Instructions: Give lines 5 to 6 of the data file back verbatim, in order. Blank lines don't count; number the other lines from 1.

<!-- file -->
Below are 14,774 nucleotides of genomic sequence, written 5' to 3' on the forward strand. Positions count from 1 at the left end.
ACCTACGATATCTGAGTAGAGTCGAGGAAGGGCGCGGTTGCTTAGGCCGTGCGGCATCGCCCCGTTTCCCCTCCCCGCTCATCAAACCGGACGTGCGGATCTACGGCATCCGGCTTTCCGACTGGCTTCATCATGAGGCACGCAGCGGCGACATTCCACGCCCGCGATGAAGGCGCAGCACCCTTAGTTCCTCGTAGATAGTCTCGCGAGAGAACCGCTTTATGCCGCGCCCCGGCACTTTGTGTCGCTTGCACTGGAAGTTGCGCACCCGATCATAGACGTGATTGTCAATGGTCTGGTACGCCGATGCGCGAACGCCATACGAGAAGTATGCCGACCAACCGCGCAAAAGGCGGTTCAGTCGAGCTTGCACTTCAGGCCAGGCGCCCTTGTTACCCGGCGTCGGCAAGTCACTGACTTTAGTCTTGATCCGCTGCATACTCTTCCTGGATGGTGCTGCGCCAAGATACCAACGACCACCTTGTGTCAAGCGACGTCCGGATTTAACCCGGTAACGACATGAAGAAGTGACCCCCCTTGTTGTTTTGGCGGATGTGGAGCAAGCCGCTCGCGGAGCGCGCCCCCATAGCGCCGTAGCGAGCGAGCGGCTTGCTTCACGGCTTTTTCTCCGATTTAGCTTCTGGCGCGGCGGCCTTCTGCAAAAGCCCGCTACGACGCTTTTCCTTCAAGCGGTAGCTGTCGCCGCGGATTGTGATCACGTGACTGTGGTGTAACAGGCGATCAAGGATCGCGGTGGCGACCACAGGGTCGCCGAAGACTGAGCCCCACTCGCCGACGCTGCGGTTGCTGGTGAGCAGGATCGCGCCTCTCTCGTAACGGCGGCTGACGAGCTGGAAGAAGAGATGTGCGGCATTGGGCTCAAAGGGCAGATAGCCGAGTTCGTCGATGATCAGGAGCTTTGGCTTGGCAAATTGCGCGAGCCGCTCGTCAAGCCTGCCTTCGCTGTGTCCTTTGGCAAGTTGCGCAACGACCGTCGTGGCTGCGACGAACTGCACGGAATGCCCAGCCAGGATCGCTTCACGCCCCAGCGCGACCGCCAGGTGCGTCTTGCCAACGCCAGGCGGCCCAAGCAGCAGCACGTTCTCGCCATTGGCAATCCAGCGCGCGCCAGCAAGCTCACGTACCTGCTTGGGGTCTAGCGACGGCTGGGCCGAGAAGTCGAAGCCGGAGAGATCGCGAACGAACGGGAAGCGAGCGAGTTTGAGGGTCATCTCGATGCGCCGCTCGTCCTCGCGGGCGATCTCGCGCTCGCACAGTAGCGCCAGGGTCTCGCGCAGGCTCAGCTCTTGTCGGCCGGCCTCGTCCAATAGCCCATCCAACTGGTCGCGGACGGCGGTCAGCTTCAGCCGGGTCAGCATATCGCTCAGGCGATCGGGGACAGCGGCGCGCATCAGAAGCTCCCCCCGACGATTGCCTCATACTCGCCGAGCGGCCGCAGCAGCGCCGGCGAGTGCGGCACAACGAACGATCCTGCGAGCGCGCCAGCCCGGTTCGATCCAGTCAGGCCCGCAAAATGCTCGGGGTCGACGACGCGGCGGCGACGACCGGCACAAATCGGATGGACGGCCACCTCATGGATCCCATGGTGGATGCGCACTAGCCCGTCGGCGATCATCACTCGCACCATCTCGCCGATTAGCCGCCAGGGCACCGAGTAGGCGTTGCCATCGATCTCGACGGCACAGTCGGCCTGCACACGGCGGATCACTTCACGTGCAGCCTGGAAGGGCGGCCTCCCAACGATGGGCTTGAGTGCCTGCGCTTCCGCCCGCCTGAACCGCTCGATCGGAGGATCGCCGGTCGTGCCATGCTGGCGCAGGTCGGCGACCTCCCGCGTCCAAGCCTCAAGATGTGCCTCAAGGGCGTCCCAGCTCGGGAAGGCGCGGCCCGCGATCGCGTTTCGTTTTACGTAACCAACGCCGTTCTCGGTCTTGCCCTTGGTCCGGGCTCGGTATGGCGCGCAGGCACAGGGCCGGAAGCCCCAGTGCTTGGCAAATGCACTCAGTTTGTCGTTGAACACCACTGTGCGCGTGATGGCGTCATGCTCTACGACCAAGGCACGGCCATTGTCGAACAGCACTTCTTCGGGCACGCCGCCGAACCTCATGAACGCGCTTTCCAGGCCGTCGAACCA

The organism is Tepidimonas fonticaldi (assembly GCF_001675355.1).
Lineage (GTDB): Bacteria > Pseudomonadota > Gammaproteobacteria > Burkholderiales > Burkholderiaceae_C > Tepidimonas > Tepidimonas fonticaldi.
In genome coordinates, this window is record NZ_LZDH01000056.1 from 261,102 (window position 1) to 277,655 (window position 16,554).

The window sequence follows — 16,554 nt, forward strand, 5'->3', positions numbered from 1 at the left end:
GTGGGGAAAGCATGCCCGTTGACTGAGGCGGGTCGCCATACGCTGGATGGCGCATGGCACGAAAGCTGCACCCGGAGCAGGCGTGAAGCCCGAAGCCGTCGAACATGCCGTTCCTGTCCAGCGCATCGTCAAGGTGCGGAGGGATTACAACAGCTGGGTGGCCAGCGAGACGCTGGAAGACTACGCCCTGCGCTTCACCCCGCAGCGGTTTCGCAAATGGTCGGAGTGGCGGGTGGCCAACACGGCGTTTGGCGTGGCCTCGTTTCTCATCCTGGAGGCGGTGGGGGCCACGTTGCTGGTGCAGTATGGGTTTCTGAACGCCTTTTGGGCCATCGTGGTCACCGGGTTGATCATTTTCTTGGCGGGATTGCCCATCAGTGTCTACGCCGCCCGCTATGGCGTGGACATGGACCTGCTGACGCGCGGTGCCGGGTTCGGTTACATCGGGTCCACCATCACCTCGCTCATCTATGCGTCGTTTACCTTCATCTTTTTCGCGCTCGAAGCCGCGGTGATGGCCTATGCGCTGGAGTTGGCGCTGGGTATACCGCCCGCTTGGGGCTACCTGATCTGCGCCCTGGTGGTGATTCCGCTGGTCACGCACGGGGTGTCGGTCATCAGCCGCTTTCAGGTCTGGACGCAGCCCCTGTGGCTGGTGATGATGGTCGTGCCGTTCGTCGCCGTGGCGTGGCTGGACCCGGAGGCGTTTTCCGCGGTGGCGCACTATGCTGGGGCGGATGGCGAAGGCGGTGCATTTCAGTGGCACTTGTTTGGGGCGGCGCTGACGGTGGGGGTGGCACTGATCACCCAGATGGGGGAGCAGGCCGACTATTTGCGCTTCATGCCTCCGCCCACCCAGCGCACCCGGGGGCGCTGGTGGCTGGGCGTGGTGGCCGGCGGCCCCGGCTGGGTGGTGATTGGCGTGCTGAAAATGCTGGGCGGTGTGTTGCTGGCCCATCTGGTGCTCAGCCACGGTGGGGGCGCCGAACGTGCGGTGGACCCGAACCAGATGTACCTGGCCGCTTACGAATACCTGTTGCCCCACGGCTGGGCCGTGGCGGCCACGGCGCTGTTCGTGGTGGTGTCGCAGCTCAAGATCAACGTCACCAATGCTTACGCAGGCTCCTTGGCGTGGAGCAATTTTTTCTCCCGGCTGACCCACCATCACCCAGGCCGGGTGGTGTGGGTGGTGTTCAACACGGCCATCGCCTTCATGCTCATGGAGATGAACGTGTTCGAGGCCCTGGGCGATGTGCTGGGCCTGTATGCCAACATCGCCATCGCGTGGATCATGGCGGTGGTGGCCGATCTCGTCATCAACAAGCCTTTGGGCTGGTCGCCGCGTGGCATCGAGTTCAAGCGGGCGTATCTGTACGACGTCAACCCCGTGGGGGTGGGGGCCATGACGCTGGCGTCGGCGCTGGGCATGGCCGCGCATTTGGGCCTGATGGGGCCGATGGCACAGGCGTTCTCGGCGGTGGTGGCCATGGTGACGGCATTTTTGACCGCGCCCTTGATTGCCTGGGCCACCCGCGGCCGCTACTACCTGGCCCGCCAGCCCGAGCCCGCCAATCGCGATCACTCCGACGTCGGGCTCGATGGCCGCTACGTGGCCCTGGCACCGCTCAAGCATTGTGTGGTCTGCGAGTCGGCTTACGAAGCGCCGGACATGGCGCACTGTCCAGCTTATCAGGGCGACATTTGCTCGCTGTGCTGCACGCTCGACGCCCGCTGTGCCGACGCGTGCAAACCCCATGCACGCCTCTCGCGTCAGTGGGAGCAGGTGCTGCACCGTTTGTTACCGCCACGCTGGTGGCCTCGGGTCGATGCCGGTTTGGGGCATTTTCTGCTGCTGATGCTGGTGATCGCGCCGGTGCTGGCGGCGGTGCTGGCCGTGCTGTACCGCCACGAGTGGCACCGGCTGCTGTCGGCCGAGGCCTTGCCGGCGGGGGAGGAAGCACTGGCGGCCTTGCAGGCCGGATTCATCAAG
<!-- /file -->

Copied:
In genome coordinates, this window is record NZ_LZDH01000056.1 from 261,102 (window position 1) to 277,655 (window position 16,554).

The window sequence follows — 16,554 nt, forward strand, 5'->3', positions numbered from 1 at the left end: